Our hero (Dust), begins his journey to discover his forgotten past right about the time we gain control. He's accompanied by a talking sword (Ahrah - the cool one) and a super powered Tails (She's actually an Elysian named Fidget) who will end up doing most of the work throughout the entire experience (even though she's only one button on your controller). The three characters together make one amazing fighter capable of thousand hit combos, and engulfing an entire screen of enemies in flames or lightning.
Story (Spoiler Free): The overall story for An Elysian Tail is absolutely amazing but it does have alot of dull moments. One thing I didn't like was the sheer amount of dialog in the game. The way the characters take up the whole screen while talking was cool but after awhile it was easy to notice how inactive these scenes were. It wasn't until the very end of the game where the story begins to twist, and really peak your interest throwing actual cut scenes at you when it realize the whole game was missing them. The great thing about the amount of dialog was anytime it starts to drag (trust me, it does) you can press "start" and skip the whole conversation. I fought the urge, however.
Graphics: Anyone who has seen a screen shot of this game knows the graphics are amazing. It's loaded with 3D characters in a 2D world, and it looks absolutely stunning. It wasn't until the very end with the cut scenes before I saw something and thought "that needs some fine tuning" but it went with the art scheme and was easily overlooked. Even while your focusing on stringing a huge combo together it's hard not to stop and appreciate the beauty that is Dust.
Mechanics: This where the game really impressed me. When you're faced with jaw dropping graphics it's usually hiding something underneath the hood. Not this in case. Even while flying through the air, spamming the screen with Fidget's fire, and trying to maintain a high hit combo for the extra XP the game is smooth with no lag or rendering, no matter how many enemies are on the screen. Everything flows together so smoothly, the way it needs to be.
Gameplay (Overall): I've read a lot of reviews comparing this game with Metroid saying "If Samus Had A Sword", but I strongly beg to differ. If I were to compare the overall experience to any game I've played it would be Castlevania: Symphony Of The Night. You're in a side scroller world, breaking walls, back tracking after upgrades are found to uncover the map, and you even have a familiar (Fidget). Throughout the entire game I kept thinking how much it was like SotN, especially while picking up "Mysterious Wall Chicken" (a edible health item) by the truckloads. You're equipment consists of two rings, armor, a pendant, and one other power-up slot. A little more generic then most games that allow equipment but with how often and supercharged the items you find are, you don't need anything else.
Gameplay (Equipment / Crafting): One great thing about Dust is the ammount of merchants and the ability to craft items anywhere (once unlocked). You often find blueprints for top of the line items, and can easily craft it with the required items. You're even given the ability to sell materials to the traveling merchant once and he'll restock the item when he can. Often you'll see "shops restocked" waiting for a specific item to build what you have. The sad thing about this is it seems once the item has been crafted, it will be availible in the store right away making you wonder if you should have saved the items. The answer is no. Eventually you are given more then enough money, and it's always better to have the best gear you can.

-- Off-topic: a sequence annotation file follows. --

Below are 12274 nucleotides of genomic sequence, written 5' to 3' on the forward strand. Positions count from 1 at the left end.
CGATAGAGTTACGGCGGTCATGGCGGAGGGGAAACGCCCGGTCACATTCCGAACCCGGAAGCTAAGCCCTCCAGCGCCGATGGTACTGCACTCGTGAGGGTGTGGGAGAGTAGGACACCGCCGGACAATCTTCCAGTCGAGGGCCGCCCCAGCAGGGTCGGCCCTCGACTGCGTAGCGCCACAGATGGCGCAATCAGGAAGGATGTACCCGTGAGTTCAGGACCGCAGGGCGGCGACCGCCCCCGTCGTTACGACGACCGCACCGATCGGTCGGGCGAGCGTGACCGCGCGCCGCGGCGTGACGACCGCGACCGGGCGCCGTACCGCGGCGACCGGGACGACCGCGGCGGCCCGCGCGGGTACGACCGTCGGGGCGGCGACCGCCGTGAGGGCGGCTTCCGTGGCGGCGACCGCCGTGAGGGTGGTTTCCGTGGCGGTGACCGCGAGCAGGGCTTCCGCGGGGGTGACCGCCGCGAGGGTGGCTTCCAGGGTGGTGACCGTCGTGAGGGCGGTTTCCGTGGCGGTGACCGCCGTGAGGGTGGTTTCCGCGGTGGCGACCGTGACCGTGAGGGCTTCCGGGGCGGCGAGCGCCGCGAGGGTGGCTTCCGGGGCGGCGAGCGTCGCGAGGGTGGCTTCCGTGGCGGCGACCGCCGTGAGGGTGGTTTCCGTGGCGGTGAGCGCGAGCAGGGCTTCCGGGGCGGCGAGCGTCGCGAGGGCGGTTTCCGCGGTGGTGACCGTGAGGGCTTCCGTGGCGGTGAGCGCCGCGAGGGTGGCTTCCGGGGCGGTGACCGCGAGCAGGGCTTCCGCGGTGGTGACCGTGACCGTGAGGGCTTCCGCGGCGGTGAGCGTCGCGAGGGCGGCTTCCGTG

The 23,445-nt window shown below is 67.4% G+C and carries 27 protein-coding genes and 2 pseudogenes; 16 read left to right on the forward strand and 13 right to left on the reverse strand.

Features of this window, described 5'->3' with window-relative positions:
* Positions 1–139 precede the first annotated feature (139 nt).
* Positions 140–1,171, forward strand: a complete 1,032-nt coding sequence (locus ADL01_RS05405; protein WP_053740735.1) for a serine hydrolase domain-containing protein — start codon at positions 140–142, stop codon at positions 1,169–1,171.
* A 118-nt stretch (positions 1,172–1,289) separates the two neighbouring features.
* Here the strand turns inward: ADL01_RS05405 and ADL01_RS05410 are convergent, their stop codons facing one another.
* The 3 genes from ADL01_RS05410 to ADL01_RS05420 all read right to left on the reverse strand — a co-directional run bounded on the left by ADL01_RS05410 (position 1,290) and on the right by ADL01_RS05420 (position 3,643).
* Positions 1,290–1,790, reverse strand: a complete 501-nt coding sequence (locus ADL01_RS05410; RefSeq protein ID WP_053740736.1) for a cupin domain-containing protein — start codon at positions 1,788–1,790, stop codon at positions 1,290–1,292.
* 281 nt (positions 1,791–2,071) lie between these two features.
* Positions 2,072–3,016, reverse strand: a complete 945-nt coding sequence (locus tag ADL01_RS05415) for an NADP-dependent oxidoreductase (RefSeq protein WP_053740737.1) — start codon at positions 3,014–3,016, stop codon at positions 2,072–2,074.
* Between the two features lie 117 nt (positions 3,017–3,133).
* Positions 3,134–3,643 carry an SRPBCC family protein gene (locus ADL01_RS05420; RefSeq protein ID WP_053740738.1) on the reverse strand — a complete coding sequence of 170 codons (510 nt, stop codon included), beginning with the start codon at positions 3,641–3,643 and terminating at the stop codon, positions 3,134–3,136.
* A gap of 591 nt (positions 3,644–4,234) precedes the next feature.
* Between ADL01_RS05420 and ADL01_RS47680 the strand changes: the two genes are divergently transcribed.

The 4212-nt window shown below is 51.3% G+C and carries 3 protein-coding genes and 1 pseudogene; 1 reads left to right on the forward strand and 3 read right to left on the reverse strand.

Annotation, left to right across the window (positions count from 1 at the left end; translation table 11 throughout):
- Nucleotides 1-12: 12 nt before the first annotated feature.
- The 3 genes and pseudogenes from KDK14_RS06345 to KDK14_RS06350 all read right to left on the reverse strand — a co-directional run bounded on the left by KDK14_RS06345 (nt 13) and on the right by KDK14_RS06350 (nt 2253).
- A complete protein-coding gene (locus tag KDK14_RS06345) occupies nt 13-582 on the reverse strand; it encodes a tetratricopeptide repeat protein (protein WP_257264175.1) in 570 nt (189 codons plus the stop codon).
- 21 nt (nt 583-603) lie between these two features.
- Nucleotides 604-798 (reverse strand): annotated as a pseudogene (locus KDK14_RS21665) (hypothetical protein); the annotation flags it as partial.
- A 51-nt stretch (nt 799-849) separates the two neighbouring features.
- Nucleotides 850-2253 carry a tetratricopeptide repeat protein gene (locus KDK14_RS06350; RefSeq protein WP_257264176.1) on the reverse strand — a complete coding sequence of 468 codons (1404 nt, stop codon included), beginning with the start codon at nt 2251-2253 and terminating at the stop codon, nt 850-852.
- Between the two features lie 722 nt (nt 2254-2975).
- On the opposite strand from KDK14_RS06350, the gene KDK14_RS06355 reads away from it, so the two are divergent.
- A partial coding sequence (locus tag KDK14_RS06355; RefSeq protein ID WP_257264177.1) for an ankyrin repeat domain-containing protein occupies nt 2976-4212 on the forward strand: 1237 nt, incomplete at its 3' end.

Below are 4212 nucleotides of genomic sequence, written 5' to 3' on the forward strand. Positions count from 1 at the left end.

Gameplay (Difficulty - 109%): I played my game on Tough to start, which was actually easily then expected. Although, I did get ahead of myself and went to grind out a few extra levels early on (like I always do with the RPG aspect is there) which probably made it easier then it should have been. It seems the environment did more damage to my character then anything else. I found it quite annoying at some spots since the ice-cycles and spore drops seemed to have no pattern whatsoever, but there was only 2 short runs in the entire game like that, so it wasn't a huge problem. Besides the very end run of enemies, and a couple challenges the game is fairly easy to 100%. Bosses are especially easy once you realize a cheap food item restores Fidget's abilities fully (oops, tip). Given the amount of revival stones, and save points, this game can be very forgiving.
Gameplay (Collectiables): Backtracking can be fun because of the "Baker's Dozen" cheeve, but I recommend waiting until the very end when they tell you that you have one last chance to go back (appreciate it!) since it isn't until this point when you have every ability needed. The road to 100% is fairly easy; but the main challenge of finding all 12 friends is fun yet tedious. There are limited keys throughout the world (and only 6 sold in shops), so if you've opened every chest you have seen then you're going to be backtracking levels to find keys (the enemies are the same difficulty as they were, so that's not the challenge). The keys count as treasure on the world map, so once it says 100%, you've found all there is to find in that area.
All -in-all: Dust An Elysian Tail, is a fun little sidescroller that (to me) came out of the blue. I didn't think anything of this game until Summer Of Arcade was on the rise, and I instantly fell in love. Reminding me of my favorite game of all time (SotN), it's easy to see how any fan of the game could love this one. It's great to see this style of gameplay hasn't been forgotten and I'm personally glad it's coming back (hopefully). Besides the dull dialog scenes, and the environment hazards, I couldn't find one other complaint about this game.